Tips to offer time off and flexible working arrangements include:

Improved communication with the school’s leadership team and between staff 

Harnessing the ability to communicate effectively is one of the most important skills leaders and staff can have. Effective communication and effective leadership are closely intertwined. When asked which initiatives would be valuable at their school, many staff across schools suggested more/improved communication with the leadership team and between staff. 

Across the comment sections in the surveys, respondents provide feedback, including the challenges associated with unclear school directions, the discrepancy between messages depending on the leader, a lack of transparency, changes to processes or decisions without notification, last-minute communications or requests, no communication and unanswered communication (i.e., emails). 

The current research emphasises how the pandemic has led to staff craving more certainty and clarity at work and from their leaders. This may require a refocus on our communication channels and transparency in schools, as well as open discussions with staff to identify where their communication challenges lie. 

Tips to improve communication include:

  • Ensure staff consultation on decisions impacting them (I encourage schools to go above and beyond for good measure!)
  • Communicate in more ways than one: written, verbal, training, presentations, during staff meetings, surveys, etc
  • Consider leadership coaching or staff professional development opportunities with a focus on effective communication
  • Plan more time for staff to collaborate in teams and across areas in the school (i.e., staff meetings, professional development, and strategic or school-focus teams)
  • Optimise meetings: Prepare the agenda, engage attendees, and pay attention to how much energy is put into the meeting’s takeaways.

A more focused approach to staff wellbeing 

It’s been rare to come across a school where the approach to staff wellbeing is clearly defined and known by all staff. In many schools, departmental directions are heavily focused on instruction and student wellbeing but rarely on staff wellbeing. Unfortunately, the wellbeing of staff is considered an afterthought or something that staff should be responsible for sorting out on their own. Furthermore, leaders aren’t necessarily equipped to recognise the signs of burnout or mental health struggles in their staff, let alone have the skills to address these sensitive concerns. 

A more focused approach to staff wellbeing would ideally put measures and policies in place that protect staff wellbeing and reduce stressors. 

My survey data reflects that many staff may require additional support, validation, and access to treatment to manage their health and wellbeing during such a complex time in the world and in schools.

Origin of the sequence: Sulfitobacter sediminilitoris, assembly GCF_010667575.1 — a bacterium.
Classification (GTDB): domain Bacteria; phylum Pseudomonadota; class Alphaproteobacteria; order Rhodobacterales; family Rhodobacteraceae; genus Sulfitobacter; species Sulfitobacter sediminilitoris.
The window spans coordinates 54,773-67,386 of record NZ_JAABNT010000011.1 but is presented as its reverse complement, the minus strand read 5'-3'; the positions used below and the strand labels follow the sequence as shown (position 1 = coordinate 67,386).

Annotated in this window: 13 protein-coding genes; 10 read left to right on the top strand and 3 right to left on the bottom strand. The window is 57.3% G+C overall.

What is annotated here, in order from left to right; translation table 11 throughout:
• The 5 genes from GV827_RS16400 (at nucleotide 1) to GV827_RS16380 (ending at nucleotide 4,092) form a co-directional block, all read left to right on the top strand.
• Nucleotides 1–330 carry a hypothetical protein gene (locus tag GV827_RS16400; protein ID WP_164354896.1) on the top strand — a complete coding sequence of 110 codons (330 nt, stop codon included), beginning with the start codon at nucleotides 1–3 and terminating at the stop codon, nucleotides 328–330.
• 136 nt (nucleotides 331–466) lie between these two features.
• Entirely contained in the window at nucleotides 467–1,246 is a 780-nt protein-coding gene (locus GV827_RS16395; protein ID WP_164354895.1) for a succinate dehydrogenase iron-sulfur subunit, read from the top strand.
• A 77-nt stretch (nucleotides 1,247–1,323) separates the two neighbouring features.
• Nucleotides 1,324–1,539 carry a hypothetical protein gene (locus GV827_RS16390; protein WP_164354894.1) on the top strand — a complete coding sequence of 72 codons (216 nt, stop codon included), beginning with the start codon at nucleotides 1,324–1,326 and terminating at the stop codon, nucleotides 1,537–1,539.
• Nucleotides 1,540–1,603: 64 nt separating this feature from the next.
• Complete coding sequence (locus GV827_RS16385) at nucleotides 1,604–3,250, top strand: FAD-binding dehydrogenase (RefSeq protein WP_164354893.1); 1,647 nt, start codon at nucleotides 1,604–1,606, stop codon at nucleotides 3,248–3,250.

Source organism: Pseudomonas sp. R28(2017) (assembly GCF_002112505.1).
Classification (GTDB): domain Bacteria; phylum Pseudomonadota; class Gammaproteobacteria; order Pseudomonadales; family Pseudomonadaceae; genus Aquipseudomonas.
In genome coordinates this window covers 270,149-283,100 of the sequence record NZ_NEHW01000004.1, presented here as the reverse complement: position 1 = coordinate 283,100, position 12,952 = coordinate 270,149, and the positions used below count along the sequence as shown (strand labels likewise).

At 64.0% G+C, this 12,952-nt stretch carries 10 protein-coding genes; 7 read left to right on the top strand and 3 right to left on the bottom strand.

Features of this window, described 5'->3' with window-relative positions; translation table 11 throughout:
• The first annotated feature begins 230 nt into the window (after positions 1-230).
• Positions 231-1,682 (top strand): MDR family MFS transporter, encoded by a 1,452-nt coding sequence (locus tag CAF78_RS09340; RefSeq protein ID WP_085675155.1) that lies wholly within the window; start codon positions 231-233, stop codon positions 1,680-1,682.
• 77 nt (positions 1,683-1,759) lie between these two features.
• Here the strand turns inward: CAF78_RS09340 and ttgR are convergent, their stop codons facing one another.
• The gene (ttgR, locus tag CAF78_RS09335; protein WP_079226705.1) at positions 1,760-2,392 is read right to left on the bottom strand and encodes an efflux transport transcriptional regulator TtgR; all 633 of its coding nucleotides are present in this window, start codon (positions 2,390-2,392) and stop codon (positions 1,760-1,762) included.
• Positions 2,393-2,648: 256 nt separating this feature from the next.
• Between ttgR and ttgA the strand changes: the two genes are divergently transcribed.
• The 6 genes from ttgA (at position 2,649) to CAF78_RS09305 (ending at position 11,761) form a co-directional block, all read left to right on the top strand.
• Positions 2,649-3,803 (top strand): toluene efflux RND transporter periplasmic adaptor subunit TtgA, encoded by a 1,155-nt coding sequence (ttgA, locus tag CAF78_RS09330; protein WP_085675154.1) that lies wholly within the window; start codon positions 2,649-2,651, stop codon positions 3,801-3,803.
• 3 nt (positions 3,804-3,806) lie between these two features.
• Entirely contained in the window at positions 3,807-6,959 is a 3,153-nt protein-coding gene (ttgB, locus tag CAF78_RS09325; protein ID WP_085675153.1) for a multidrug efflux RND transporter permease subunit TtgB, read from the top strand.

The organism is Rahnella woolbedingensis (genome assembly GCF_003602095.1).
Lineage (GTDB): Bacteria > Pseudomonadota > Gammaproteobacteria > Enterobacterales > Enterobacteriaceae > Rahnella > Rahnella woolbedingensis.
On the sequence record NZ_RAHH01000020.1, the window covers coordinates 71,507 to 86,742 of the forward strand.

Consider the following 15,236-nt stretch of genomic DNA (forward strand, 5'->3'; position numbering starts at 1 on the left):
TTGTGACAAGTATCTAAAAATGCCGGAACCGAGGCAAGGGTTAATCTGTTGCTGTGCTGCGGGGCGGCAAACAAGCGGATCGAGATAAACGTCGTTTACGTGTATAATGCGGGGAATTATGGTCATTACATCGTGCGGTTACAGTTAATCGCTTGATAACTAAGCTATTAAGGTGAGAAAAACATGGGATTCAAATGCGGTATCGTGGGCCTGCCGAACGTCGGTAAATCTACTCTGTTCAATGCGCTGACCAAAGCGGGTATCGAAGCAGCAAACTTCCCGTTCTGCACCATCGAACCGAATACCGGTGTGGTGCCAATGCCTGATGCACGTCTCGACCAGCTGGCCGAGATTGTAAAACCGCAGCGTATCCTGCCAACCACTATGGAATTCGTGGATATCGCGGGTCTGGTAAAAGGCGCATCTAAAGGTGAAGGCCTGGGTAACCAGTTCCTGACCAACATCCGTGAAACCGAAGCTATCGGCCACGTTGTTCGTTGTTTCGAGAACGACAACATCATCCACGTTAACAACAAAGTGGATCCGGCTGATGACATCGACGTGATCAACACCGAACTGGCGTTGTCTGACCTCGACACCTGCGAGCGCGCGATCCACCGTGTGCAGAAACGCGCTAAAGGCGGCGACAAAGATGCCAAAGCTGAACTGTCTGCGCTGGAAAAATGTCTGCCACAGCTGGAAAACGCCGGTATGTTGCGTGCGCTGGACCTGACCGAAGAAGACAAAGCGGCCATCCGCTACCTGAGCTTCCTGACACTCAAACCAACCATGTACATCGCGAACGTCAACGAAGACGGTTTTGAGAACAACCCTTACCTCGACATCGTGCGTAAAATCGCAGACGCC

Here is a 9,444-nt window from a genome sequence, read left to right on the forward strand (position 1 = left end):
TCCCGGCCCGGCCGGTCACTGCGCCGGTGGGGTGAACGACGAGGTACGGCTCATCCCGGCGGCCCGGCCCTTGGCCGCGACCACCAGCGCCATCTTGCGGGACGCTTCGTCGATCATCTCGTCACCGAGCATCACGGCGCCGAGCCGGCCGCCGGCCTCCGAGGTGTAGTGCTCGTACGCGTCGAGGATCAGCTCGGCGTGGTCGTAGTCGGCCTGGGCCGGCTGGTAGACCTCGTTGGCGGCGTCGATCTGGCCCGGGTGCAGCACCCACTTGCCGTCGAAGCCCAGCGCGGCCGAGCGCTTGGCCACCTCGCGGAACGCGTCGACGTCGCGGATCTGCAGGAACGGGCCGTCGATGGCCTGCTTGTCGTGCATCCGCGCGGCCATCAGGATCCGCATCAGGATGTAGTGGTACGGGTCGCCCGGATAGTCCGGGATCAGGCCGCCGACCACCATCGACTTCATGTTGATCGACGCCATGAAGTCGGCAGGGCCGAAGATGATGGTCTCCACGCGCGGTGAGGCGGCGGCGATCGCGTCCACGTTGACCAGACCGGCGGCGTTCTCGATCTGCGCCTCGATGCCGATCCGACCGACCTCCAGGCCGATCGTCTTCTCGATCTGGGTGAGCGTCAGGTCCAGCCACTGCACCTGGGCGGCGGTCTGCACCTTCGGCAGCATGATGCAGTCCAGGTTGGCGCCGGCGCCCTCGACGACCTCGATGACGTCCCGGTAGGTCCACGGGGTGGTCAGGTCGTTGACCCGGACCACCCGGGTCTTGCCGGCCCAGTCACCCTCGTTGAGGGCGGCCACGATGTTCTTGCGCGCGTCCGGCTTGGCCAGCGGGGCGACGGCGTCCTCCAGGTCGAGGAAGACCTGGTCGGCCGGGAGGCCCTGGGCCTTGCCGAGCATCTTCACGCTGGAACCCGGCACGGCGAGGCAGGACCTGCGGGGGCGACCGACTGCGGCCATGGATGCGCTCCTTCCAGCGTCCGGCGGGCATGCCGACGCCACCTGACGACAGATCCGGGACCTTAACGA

Tips to focus your approach to staff wellbeing include:

Explore and implement my 6-step approach to improved staff wellbeing and school culture to create a narrow and focused approach for addressing staff health and wellbeing in a meaningful way.  

Team/Relationship building opportunities 

According to Positive Psychology’s PERMA(H) model, relationships impact our wellbeing, so  it’s crucial that we also focus our attention on this top suggested initiative.

Social support in the workplace, as well as perceived support from the leadership and greater staff, appears to have a protective effect against a decline in health and wellbeing. The best way to do this is to regularly bring teams and groups of staff together to create shared experiences and common reference points and stories, mostly during work hours. (Haas and Mortensen, 2016). Some schools now face challenges with fewer opportunities to get together, cliques forming, gossip, and conflicts between staff going unresolved. Team relationship building isn’t just about planning after-work drinks or a “scavenger hunt” during week 0; it’s also about smoothing out the nuances affecting relationships on a daily basis. 

Ways to do this:

  • Find ways to schedule shared experiences inside work hours (in lieu of a meeting)
  • Schedule regular out-of-school activities (dinners, group sporting events, interesting new hobbies, or exploring the interests expressed by staff) 
  • Explore staff’s varying personalities, strengths and working styles
  • Explore team-building activities
  • Regularly check in with one another
  • Manage and prevent conflict 
  • Create a coaching and mentoring model where staff can work together across teams
  • Co-create shared norms to ensure professional collaboration 

More of a focus on student behaviour and wellbeing 

Managing challenging students and behaviour was another theme emerging across survey responses—a large portion of staff across multiple schools mentioned that the management of difficult student behaviour contributes to their stress. Additionally, many staff suggested an ‘improved or more focused approach on student management, behaviour and/or wellbeing’ as a helpful initiative to improve their wellbeing at work. 

Across the survey’s short text sections, many staff express frustrations about a lack of consistency with student management practices, limited skills, capacity, and experience managing major behaviours, and a perceived lack of leadership support and follow-up in classrooms. 

Tips to focus on behaviour include:

Attend our FREE Staff Wellbeing Training

Embed A Proven Staff Wellbeing Framework To Boost Morale, Reduce Burnout, And Elevate School Performance in 2024

Discover the exact steps you need to take to earn staff buy-in and get your teams working collaboratively and productively toward improved wellbeing, culture, and performance in 2024.

In the training, I unpack why many wellbeing initiatives fall short, the common mistakes schools make when implementing staff wellbeing approaches, the critical interplay between personal and workplace wellbeing, how to embed a proven Staff Wellbeing Framework with our 6-step approach, and so much more!